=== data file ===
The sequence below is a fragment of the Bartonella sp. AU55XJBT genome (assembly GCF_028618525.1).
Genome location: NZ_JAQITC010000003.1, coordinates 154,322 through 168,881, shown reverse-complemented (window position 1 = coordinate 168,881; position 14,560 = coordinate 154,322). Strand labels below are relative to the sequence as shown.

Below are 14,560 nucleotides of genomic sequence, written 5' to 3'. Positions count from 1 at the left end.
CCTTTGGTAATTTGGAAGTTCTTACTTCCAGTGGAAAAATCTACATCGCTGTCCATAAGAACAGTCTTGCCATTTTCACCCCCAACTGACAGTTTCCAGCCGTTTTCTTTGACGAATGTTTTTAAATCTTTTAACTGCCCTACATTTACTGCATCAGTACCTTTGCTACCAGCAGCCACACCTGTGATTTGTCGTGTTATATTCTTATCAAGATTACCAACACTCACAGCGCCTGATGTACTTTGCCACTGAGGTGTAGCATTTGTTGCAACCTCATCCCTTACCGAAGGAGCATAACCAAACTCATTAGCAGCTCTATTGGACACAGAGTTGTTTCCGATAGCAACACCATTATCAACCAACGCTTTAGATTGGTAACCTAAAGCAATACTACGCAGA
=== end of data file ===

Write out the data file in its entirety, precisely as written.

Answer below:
The sequence below is a fragment of the Bartonella sp. AU55XJBT genome (assembly GCF_028618525.1).
Genome location: NZ_JAQITC010000003.1, coordinates 154,322 through 168,881, shown reverse-complemented (window position 1 = coordinate 168,881; position 14,560 = coordinate 154,322). Strand labels below are relative to the sequence as shown.

Below are 14,560 nucleotides of genomic sequence, written 5' to 3'. Positions count from 1 at the left end.
CCTTTGGTAATTTGGAAGTTCTTACTTCCAGTGGAAAAATCTACATCGCTGTCCATAAGAACAGTCTTGCCATTTTCACCCCCAACTGACAGTTTCCAGCCGTTTTCTTTGACGAATGTTTTTAAATCTTTTAACTGCCCTACATTTACTGCATCAGTACCTTTGCTACCAGCAGCCACACCTGTGATTTGTCGTGTTATATTCTTATCAAGATTACCAACACTCACAGCGCCTGATGTACTTTGCCACTGAGGTGTAGCATTTGTTGCAACCTCATCCCTTACCGAAGGAGCATAACCAAACTCATTAGCAGCTCTATTGGACACAGAGTTGTTTCCGATAGCAACACCATTATCAACCAACGCTTTAGATTGGTAACCTAAAGCAATACTACGCAGA